However, at the time of Kharif’s article, written earlier this year, Visa announced that “it was simplifying its equipment-certification process and changing its chargeback policies to reduce liability faced by merchants who haven’t yet moved to accept chip cards.” The article also stated effective July 22, Visa would “block all counterfeit-card chargebacks under $25” and by October would allow “banks to charge back only 10 counterfeit transactions per account, and will require them to assume liability for all transactions thereafter.”  The $25 chargeback limit is temporary, and is set to expire in April, 2018.

credit card

WHAT YOU NEED TO DO AS A BUSINESS OWNER, KIOSK MANUFACTURER OR OPERATOR

Merchants and operators shouldn’t be disheartened or overwhelmed. The Ingenico Group’s blog titled, The EMV Fraud Liability Shift Date Has Passed: Is It Too Late for Me? lists the following steps needed for a business to become EMV-compliant:

  1. Invest in EMV-enabled smart payment terminals, mPOS solutions or kiosks. Consideration should be given to current hardware deployment, store count, POS capability and sales volume. Changes to current hardware and software may be required to support the new system. The installation process could take as long as four to five months for setup, including training of staff and beta testing.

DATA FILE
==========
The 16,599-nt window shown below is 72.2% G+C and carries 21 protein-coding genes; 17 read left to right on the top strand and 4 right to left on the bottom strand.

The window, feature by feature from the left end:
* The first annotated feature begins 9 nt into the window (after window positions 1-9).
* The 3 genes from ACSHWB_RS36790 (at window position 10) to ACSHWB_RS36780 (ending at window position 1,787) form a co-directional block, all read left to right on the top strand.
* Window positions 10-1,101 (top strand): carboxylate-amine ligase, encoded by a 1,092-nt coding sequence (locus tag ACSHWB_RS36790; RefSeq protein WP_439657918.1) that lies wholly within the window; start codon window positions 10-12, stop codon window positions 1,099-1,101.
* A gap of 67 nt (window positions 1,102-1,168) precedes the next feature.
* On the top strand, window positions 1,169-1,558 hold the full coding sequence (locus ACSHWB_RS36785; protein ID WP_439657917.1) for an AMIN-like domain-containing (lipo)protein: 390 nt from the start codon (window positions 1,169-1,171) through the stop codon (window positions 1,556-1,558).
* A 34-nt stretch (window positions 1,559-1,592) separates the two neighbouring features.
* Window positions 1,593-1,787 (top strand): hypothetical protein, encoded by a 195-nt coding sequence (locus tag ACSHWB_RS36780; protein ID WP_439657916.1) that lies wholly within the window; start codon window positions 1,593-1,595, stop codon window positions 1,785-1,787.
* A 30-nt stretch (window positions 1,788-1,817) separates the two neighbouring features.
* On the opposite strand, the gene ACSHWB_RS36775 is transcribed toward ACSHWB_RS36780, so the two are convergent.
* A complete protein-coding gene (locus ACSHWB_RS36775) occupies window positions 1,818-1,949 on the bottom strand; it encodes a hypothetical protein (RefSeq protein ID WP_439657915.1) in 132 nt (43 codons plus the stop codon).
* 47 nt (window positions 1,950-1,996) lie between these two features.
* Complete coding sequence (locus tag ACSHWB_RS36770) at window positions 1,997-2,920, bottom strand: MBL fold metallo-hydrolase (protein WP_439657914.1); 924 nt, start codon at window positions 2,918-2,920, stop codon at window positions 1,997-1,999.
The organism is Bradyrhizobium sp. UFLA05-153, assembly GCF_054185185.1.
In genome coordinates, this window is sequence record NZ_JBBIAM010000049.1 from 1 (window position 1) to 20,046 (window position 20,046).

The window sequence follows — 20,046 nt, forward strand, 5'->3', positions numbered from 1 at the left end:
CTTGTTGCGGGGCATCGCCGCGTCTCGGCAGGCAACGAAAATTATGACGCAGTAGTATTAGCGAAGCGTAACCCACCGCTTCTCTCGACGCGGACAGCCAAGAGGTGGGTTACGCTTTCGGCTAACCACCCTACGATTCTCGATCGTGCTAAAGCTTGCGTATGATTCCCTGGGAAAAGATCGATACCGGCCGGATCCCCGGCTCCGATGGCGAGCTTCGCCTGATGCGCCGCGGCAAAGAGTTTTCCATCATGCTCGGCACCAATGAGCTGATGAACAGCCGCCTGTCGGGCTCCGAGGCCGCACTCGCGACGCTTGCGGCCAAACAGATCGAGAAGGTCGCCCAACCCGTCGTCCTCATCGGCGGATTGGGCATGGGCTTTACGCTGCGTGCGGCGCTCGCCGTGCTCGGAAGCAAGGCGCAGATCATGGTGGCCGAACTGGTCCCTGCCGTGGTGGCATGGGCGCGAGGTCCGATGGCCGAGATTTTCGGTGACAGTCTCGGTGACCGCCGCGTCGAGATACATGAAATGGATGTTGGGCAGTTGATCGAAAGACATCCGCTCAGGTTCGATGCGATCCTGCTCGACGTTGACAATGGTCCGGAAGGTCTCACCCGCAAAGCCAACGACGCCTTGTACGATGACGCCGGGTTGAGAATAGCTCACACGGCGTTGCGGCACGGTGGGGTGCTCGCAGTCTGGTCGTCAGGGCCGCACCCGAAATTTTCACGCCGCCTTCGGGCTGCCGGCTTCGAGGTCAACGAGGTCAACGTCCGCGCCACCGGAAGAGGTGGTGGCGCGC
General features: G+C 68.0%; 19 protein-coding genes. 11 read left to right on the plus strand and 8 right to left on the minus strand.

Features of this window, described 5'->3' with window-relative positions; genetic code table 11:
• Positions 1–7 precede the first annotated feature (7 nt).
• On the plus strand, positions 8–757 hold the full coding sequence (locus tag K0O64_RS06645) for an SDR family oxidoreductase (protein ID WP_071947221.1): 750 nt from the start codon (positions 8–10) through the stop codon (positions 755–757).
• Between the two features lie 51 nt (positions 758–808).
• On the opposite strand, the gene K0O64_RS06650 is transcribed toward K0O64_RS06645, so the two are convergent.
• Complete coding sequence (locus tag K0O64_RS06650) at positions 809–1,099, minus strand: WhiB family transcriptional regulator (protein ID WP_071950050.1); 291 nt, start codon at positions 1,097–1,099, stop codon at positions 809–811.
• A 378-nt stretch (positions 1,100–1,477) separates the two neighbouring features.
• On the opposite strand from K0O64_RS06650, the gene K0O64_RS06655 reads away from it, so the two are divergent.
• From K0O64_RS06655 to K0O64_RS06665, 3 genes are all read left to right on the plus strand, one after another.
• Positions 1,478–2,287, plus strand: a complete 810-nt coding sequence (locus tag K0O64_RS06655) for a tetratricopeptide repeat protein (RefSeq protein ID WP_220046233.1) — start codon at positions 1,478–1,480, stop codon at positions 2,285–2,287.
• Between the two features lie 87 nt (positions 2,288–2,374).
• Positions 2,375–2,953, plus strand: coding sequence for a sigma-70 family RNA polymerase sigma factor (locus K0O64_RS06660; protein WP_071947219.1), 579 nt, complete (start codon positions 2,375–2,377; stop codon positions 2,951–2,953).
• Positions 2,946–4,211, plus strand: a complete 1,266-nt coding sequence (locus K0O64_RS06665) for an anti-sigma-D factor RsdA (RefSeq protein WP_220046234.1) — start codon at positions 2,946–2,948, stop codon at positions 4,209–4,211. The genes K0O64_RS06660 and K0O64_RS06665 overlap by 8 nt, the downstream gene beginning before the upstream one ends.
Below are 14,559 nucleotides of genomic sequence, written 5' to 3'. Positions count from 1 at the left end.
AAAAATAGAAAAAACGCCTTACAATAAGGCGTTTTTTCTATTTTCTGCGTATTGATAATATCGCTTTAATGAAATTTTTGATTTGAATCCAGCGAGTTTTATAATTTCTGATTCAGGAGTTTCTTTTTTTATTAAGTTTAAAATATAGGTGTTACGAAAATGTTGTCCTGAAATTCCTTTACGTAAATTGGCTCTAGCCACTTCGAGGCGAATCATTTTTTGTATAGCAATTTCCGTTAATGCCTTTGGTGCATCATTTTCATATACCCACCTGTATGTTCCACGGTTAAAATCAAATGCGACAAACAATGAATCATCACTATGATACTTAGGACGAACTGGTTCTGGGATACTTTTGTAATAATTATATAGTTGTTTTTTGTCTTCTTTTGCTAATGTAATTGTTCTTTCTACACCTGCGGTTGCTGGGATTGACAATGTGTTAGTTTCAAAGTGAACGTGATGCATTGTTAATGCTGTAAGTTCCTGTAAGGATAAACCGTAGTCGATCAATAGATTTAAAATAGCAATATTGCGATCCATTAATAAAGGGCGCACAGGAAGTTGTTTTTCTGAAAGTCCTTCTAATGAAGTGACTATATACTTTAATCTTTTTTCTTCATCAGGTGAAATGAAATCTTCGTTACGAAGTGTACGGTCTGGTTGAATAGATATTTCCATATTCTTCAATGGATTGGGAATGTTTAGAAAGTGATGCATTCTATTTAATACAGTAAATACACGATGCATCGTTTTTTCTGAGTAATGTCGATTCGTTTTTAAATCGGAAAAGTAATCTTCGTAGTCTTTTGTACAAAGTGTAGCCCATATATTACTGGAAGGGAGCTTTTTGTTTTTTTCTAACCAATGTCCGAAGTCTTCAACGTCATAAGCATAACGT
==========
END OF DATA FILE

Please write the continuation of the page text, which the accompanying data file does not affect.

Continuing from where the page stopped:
2. Become EMV-certified by EMVCo and the credit card issuers from which your store will accept payments. The certification process could take several weeks to several months to complete depending on the size and complexity of the business.                                                               The certification process takes merchants through three levels:                                                       – Levels 1 and 2 focus on certifying payment equipment (hardware and software)                           – Level 3 (completed by the acquirer for some smaller businesses) involves end-to-end certification and covers conduct between the merchant and card brand.                                 Many kiosk providers are now building EMV-compliant kiosks, making it much easier for operators. Businesses interested in purchasing a kiosk can also stipulate it as a requirement to their kiosk provider. Businesses all over are taking the steps necessary to become compliant – “70 percent of U.S. consumer credit cards now have chips, and 76 percent of the 200 biggest merchants are able to accept them.” However, the EMV migration process has been slower for smaller merchants, according to MasterCard.

STILL DAUNTED?

The easiest way for businesses to start the process of compliance is to find a technology partner or expert they can trust. At SlabbKiosks, we have partnered with the Ingenico Group to ensure that we can provide our customers with EMV-enabled kiosks through their Unattended Partner Program. The program works with kiosk providers, system integrators, value-added solution providers and gateway providers to enable acceptance of all payment methods while delivering secure, EMV and NFC-enabled unattended self-service solutions. They also provide seamless payment solutions and can take any company through the steps required to ensure they become EMV-compliant.